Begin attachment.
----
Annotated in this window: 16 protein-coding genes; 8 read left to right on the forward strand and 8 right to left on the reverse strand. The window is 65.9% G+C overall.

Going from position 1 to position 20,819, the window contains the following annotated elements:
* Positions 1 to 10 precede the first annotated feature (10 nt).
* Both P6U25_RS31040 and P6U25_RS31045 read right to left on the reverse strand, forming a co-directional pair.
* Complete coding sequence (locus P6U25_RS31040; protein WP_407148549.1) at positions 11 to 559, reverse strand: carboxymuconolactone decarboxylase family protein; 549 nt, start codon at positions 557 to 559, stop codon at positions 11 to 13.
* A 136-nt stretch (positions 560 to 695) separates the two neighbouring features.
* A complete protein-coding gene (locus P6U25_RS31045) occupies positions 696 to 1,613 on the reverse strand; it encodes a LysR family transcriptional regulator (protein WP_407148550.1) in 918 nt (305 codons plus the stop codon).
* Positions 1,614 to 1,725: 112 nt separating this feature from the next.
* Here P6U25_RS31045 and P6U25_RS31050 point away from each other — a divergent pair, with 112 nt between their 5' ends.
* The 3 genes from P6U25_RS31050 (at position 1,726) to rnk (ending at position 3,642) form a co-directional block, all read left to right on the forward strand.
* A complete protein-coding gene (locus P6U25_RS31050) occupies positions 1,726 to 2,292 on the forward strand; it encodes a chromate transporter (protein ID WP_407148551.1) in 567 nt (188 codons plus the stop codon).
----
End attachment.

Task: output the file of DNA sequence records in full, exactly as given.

Annotated in this window: 16 protein-coding genes; 8 read left to right on the forward strand and 8 right to left on the reverse strand. The window is 65.9% G+C overall.

Going from position 1 to position 20,819, the window contains the following annotated elements:
* Positions 1 to 10 precede the first annotated feature (10 nt).
* Both P6U25_RS31040 and P6U25_RS31045 read right to left on the reverse strand, forming a co-directional pair.
* Complete coding sequence (locus P6U25_RS31040; protein WP_407148549.1) at positions 11 to 559, reverse strand: carboxymuconolactone decarboxylase family protein; 549 nt, start codon at positions 557 to 559, stop codon at positions 11 to 13.
* A 136-nt stretch (positions 560 to 695) separates the two neighbouring features.
* A complete protein-coding gene (locus P6U25_RS31045) occupies positions 696 to 1,613 on the reverse strand; it encodes a LysR family transcriptional regulator (protein WP_407148550.1) in 918 nt (305 codons plus the stop codon).
* Positions 1,614 to 1,725: 112 nt separating this feature from the next.
* Here P6U25_RS31045 and P6U25_RS31050 point away from each other — a divergent pair, with 112 nt between their 5' ends.
* The 3 genes from P6U25_RS31050 (at position 1,726) to rnk (ending at position 3,642) form a co-directional block, all read left to right on the forward strand.
* A complete protein-coding gene (locus P6U25_RS31050) occupies positions 1,726 to 2,292 on the forward strand; it encodes a chromate transporter (protein ID WP_407148551.1) in 567 nt (188 codons plus the stop codon).